The Apollo 1 (AS-204) mission used a Saturn IB rocket, because it was only going to be launched to Earth orbit. And the rocket was actually used during the unmanned Apollo 5 (also AS-204...) mission, which was to test the Lunar module descent and ascent engines. The Saturn launched smoothly, but there were glitches during the LM descent engine tests, however the mission was deemed enough of a success anyway, that another unmanned flight test was scrapped.

On the Apollo 13, the Saturn V second stage encountered some self-ampliifying oscillations called pogo, and the center engine (one of five) of the second stage shut down just before it would have destroyed itself with catastrophic results. Fortunately this did not have much of an effect on the mission, and the later tank failure in the service module was completely unrelated.

The earlier unmanned Apollo 6 mission had run into some oscillation problems of its own. That time it was the first stage that shook so much, that the fuel lines of two engines in the second stage were damaged, and those shut down during the second stage burn due to performance problems. Also the third stage engine, or systems related to if, were damaged, and the engine wouldn't restart for the trans Lunar injection burn.

And then there was the lightning strike during the Apollo 12 launch, which did not affect the Saturn V systems, but did knock many command and service module systems offline.

So every Saturn V launch was a success, if you define success as having no catastrophic failures caused by the launch vehicle. By the time of the crewed launches, it was robust enough, due to extensive (and expensive) testing and failures encountered during those tests. It is indeed somehow sad, that all that experience was just thrown away after the Apollo program.
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Old 2019-12-31, 02:56   #19
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<snip>
Funny how the Apollo-era missions didn't seem to have many of those, especially of the mission-failure-causing variety, despite the extreme programming/hardware constraints faced by the coders back then. Or perhaps better, I expect said missions didn't have catastrophic software errors *because* of the constraints, which forced the programmers to keep the code as simple and robust as possible,
<snip>
I generally agree, the best work with a technology is often done by those who push it to its limits. And this almost invariably done in learning what new technologies can do.
That said, Apollo 11 came fairly close to a landing abort because of an unanticipated computer problem. During the descent, the system began issuing "program alarms" that said, basically, there wasn't anywhere for new computer instructions to go. The system would then reboot. Luckily, this didn't happen often enough to lose vital navigation data.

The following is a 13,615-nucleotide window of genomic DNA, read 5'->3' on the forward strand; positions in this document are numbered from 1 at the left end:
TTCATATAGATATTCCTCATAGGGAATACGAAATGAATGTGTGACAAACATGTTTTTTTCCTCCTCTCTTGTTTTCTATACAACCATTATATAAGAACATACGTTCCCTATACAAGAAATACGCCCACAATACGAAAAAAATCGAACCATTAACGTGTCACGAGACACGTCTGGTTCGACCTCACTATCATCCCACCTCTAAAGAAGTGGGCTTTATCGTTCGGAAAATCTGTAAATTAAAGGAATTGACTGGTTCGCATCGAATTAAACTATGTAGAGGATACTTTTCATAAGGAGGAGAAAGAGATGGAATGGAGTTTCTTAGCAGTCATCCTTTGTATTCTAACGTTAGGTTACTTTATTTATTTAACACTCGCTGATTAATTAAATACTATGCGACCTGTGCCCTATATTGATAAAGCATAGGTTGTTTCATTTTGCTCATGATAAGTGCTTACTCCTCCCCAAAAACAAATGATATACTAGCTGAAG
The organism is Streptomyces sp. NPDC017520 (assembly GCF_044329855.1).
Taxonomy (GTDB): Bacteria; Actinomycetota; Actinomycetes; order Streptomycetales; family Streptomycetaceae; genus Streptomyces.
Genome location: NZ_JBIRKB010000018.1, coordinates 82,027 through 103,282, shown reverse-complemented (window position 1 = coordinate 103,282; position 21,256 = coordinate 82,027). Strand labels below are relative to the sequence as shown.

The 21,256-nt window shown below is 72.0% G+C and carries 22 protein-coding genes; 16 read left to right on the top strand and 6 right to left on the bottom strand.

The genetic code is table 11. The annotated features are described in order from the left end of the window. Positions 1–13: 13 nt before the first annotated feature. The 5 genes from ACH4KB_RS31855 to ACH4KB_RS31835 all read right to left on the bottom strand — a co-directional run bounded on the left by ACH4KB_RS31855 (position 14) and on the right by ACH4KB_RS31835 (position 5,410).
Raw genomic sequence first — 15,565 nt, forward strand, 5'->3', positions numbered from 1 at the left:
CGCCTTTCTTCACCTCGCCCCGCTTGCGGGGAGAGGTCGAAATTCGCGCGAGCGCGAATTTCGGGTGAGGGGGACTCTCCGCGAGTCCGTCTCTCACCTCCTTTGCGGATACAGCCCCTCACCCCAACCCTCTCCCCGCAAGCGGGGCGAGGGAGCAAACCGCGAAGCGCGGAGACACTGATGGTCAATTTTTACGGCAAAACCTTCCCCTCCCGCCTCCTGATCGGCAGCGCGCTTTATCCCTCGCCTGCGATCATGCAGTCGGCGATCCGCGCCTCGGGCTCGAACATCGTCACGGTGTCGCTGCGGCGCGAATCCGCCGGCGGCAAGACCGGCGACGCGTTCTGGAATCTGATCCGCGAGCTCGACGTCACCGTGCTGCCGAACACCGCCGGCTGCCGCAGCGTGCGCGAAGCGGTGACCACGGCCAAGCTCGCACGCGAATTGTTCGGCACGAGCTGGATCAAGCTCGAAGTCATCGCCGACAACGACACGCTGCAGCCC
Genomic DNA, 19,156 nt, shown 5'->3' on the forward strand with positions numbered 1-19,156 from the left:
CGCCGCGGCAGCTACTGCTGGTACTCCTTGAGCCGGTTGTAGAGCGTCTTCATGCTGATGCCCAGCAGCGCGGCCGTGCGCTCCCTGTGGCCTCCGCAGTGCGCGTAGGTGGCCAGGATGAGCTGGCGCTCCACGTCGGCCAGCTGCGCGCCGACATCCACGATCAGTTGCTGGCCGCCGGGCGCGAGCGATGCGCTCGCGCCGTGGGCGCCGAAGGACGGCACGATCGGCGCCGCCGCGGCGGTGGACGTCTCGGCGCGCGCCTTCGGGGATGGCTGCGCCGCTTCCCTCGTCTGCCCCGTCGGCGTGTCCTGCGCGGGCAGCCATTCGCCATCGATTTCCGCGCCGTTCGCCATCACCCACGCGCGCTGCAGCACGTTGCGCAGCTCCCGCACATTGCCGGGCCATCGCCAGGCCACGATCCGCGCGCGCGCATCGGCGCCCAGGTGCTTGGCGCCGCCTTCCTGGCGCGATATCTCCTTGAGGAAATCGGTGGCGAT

Finally, Buzz Aldrin noticed the alarms seemed to come when they asked the computer for radar data from tracking the other craft, which they needed to keep current on in case they had to abort. (As it turned out, these requests were overloading the system.) So they started asking Houston for the data instead, and the program alarms ceased.
Quote:
Originally Posted by tServo View Post
On one of the moon landing anniversary shows, they mentioned that EVERY Saturn V launch was a success !!
Quote:
That's more than a bit disingenous - so they don't count the Apollo I oxygen-fire disaster as a failed launch because said mission never actually launched. And I'm guessing they count Apollo XIII as a mission success because "we brought the crew home safely".
Since the context of the original statement is not known, it is fatuous to call it "disingenuous" or claim that anyone was "pretending away" anything. As far as I know, the statement was only to the effect that the rocket did its job.

I would note that Alan Shepard made the first manned US space flight on May 5, 1961, three weeks after Yuri Gagarin became the first person in history to go into space. After Shepard's successful flight, on May 25, 1961 President Kennedy made the commitment "before this decade is out," to send a man to the Moon and return him safely to the earth.

That commitment was fulfilled on July 24, 1969, when the Apollo 11 capsule splashed down. That's eight years and two months. In the interim, there were other important matters on the national agenda.

The last Space Shuttle mission ended July 21, 2011. Eight years and five months have elapsed since then. So it has taken longer to regain the capacity to send US astronauts into low earth orbit, than it took from the dawn of manned space flight to land men on the Moon, starting from scratch. I don't think this is due to any lack of expertise or ability. I think the main reason is that most Americans just don't give a rat's patootie about manned space flight.